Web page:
What Could Sequestration Mean for U.S. Development and Diplomacy?
Newly minted Secretary of State John Kerry would probably prefer his first few months on the job to be a little quieter. But – in addition to everything else – sequestration is bearing down on Washington this week, and the U.S. government is beginning to seriously take stock of what automated cuts might mean. The Department of State and the U.S. Agency for International Development (USAID) are not spared. Kerry sent a letter earlier this month to Senate Appropriations Committee Chairwoman Barbara Mikulski (D-MD) outlining the projected effects for his charges if the March 1st deadline should pass without action.
Sequestration would force the two agencies to find $2.6 billion in across-the-board reductions and “seriously impair our ability to execute our vital missions of national security, diplomacy, and development,” said Kerry.
$200 million would be cut from humanitarian assistance accounts, which provide emergency relief to places like the Sahel, where long-term resilience has been eroded by chronic drought and where, at one point last year, more than one million children were at risk for severe acute malnutrition. $400 million would be cut from global health funding in general, undermining, said Kerry, “our efforts to shape the broader international efforts to fight disease and hunger…and foster more stable societies and regions.”
Population Action International speculates that the U.S. contribution to the United Nations Population Fund would be a likely target for any global health cuts. Using methodology from the Guttmacher Institute, they estimate that a reduction in $32.3 million to family planning and reproductive health programs could result in:
- 1.68 million women denied access to contraceptive services and supplies
- 485,000 additional unintended pregnancies
- 226,000 additional unplanned births
- 1,292 maternal deaths
- 6,460 children losing their mothers
On the national security front, $500 million would be cut from security assistance and foreign military financing accounts. At the same time, as Josh Rogin points out on Foreign Policy, the State Department is still awaiting Congressional approval to shift existing funds towards ramping up security for diplomats in response to the 2012 Benghazi attack that killed four Americans.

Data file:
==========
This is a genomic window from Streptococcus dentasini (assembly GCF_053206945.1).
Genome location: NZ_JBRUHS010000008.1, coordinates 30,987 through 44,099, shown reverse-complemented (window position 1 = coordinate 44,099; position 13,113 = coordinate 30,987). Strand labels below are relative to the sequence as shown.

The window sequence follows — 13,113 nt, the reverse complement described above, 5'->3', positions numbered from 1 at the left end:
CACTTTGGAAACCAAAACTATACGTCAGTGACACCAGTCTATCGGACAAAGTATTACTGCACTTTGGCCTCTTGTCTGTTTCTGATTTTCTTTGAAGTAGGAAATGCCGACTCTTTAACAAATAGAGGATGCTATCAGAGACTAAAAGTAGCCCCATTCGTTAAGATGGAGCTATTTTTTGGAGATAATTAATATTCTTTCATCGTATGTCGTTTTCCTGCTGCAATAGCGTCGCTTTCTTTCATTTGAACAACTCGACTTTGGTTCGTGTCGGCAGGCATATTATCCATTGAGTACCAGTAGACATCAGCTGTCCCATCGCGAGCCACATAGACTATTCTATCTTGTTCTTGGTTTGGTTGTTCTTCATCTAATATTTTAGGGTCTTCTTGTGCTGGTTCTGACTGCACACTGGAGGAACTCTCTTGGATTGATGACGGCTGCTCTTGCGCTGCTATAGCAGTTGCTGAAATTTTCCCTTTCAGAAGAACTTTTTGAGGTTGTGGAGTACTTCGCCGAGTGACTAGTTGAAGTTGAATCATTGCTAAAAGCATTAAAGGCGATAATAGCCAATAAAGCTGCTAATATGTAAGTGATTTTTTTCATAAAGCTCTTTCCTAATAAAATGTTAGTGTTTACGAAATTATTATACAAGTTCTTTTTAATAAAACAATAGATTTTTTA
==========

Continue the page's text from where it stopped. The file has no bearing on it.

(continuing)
In his introductory speech to USAID earlier this month, Kerry echoed his predecessor in drawing a direct line between development and security, from the environment (“developing water capacity for people in some parts of the world keeps people from killing each other”) to demography and health:
You look at the Maghreb today, you take a country like Egypt or Jordan or many of the countries in the Middle East, you’ve got 60 percent of the population under the age of 30, 50 percent under the age of 21…40 percent under the age of 18. If we don’t build health capacity or education capacity or governance capacity with those folks, then everybody here knows how ripe those people will be for someone to walk in with a religious extremist point of view and strap a suicide vest on them and send them out to do harm because they don’t have anything better to offer to the world.
In 2011, former Secretary Hillary Clinton launched an ambitious attempt to review and re-align the Department of State’s various components, including USAID, with the first Quadrennial Diplomacy and Development Review. But that effort may now be in doubt. Kerry said that sequestration would cut $70 million from the USAID operating budget and reverse “progress made to better equip the agency to achieve the Administration’s objectives in an accountable, transparent manner.”
Or maybe sequestration would help in re-aligning at both State and USAID, by allowing Kerry to make structural changes that Clinton could not. In either case, the cost in delivered services would likely be a much bigger loss.
Sources: Foreign Policy, Guttmacher Institute, Population Action International, U.S. Secretary of State, USAID.
Photo Credit: John Kerry at the Department of State, courtesy of the U.S. Department of State.
Editor’s Note: ECSP and the Wilson Center receive funding from USAID and other federal sources, which could be affected by the sequester.